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A Guide to IT Contracting by Michael R. Overly, Matthew A. Karlyn

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Data Agreements
CHECKLIST
Key Contractual Protections
Include basic contractual protections common to all technology
agreements
S Condentiality
S Limitation of liability
S Termination rights
Ensure the scope of the license is broad enough to include all
intended uses, both those existing at the time the contract is
signed and reasonably anticipated in the future
Pre-negotiate fees for increasing the scope of the license
Avoid overreaching audit rights
S Limit frequency of audits
S Limit the type of records that can be reviewed
S Limit the duration of the audit
S Include protections relating to third party audits (e.g., require
auditors to sign an NDA and to be mutually agreed upon by
the parties)
S Limit costs recoverable for third party auditors
S Reject requests from the vendor to recover internal personnel
costs
Warranties
S Rights to grant the license
S e vendor has no knowledge of infringement claims
S Reasonable eorts to ensure timeliness and accuracy of data
S Reasonable eorts to notify the customer of known errors in
the data
Include an indemnication against infringement claims based
on the customer’s licensed use of the data
296  •  A Guide to IT Contracting: Checklists, Tools, and Techniques
Negotiate broad termination rights, including termination for
convenience, wherever possible
e contract should specify the manner and format of delivery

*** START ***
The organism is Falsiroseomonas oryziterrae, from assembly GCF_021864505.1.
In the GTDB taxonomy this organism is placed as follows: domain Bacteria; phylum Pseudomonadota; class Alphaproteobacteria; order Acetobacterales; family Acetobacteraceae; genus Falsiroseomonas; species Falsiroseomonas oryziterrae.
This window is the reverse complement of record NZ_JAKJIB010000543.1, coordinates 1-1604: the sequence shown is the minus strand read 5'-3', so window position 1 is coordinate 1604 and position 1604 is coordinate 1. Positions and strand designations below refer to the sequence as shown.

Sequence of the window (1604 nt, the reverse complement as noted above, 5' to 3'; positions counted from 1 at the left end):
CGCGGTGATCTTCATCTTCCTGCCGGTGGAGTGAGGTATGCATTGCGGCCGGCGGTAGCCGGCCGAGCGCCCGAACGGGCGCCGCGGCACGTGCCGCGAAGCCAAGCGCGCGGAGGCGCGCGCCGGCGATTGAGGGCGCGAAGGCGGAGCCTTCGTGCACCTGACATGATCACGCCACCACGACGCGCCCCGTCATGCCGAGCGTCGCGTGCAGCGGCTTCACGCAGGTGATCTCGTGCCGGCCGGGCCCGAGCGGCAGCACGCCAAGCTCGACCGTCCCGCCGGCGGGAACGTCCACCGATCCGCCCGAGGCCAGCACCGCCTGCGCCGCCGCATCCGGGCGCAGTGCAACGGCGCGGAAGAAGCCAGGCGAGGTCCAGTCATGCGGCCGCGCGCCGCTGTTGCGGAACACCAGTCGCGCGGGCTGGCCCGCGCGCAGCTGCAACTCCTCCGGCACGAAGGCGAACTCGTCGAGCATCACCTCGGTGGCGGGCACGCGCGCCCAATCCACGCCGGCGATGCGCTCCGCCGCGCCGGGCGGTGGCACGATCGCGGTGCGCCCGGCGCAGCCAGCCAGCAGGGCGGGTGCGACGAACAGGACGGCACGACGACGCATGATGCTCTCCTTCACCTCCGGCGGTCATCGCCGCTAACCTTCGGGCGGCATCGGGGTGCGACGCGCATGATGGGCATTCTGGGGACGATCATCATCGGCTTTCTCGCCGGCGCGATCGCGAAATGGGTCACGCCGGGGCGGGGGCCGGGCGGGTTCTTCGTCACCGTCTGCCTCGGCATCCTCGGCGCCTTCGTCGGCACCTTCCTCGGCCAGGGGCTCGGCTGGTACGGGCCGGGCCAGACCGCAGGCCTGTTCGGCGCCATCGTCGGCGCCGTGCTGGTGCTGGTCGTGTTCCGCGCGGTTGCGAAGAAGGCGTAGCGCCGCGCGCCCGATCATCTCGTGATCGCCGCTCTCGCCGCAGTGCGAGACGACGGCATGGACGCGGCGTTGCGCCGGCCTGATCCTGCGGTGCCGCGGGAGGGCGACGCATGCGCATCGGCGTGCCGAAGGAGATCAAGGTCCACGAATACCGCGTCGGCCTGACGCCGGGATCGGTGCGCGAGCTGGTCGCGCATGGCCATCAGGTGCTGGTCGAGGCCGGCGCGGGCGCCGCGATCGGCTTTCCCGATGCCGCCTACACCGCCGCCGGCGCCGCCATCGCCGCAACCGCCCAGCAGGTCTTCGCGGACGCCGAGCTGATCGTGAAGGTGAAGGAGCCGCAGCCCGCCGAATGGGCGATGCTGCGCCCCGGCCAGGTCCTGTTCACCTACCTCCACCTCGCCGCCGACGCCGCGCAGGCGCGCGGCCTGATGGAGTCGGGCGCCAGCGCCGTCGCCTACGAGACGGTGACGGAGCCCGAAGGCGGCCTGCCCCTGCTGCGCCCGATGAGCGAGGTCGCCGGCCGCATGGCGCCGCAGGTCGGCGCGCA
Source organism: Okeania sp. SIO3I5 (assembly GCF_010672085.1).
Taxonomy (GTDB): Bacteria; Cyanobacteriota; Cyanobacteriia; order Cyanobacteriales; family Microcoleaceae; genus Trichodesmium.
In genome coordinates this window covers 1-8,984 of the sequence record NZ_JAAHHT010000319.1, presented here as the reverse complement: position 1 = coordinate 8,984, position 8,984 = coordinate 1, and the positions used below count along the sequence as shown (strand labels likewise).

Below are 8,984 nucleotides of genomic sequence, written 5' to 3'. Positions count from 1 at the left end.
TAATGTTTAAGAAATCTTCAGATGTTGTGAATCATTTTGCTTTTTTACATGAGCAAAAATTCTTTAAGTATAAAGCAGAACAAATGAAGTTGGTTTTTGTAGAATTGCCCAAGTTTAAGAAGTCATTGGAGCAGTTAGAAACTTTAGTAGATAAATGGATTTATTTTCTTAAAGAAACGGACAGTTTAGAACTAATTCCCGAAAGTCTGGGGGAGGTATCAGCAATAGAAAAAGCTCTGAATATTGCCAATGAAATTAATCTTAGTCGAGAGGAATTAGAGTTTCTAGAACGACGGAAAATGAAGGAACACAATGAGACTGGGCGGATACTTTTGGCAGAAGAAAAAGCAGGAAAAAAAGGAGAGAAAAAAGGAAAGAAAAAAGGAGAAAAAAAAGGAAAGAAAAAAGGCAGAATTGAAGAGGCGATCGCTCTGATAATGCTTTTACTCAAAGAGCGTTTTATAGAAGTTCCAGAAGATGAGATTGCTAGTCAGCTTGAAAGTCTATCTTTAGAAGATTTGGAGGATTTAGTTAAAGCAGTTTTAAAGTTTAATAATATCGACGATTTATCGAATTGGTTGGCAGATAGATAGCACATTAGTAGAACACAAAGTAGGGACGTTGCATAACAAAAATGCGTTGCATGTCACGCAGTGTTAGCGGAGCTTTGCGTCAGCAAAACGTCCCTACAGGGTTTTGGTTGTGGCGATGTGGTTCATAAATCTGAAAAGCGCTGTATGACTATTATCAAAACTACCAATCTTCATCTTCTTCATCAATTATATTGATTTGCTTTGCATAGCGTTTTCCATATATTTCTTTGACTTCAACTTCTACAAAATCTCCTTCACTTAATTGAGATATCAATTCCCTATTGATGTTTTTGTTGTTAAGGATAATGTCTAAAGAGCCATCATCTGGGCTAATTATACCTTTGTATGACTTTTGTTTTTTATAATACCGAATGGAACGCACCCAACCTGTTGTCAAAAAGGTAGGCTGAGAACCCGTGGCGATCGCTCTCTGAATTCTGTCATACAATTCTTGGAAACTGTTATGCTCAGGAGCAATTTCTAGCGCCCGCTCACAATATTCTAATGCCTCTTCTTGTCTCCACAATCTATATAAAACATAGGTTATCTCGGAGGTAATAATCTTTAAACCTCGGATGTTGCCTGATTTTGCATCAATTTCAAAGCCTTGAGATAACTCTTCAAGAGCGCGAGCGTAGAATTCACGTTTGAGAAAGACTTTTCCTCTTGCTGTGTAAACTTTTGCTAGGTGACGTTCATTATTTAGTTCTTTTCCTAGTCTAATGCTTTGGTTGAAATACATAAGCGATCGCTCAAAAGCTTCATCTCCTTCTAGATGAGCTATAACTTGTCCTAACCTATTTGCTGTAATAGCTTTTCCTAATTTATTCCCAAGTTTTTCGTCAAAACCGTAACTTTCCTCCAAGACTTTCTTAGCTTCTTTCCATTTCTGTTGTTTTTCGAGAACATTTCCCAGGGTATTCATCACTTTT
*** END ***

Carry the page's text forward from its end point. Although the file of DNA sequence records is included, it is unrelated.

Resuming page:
for the data
e customer should ensure it has the unilateral right to renew
the contract for at least a few years
e agreement should include price protection for the initial
term and rst few renewal terms
OVERVIEW
Data or data feed agreements are a special type of license agreement that
involves access to a collection of data. at data is typically harvested by the
vendor from various public sources. e data can relate to mapping data
for real estate–related transactions, market data relating to the nancial
markets, data gleaned from public records (e.g., real estate transactions,
business licenses, marriage licenses), or aggregated data harvested from
user interactions with websites or search engine requests. e common
thread is that the data is generally not created by the vendor, but merely
collected or harvested from various public sources and then licensed as a
package. In many instances, the vendor may have invested extraordinary
time and money in creating the database.
Data agreements present unusual contracting issues. First, the vendors
generally insist on using their own form agreements. Second, they also
strongly resist any substantive revisions to those agreements. Finally, the
data being licensed is normally provided on essentially an as-is and as-
available basis, without warranties of any kind.
KEY CONTRACTUAL PROTECTIONS
Given the foregoing challenges, this chapter discusses the revisions that
can generally be negotiated with these types of vendors:
• Basic Contract Protections. Certain protections should be con-
sidered regardless of type of technology contract. ese provisions

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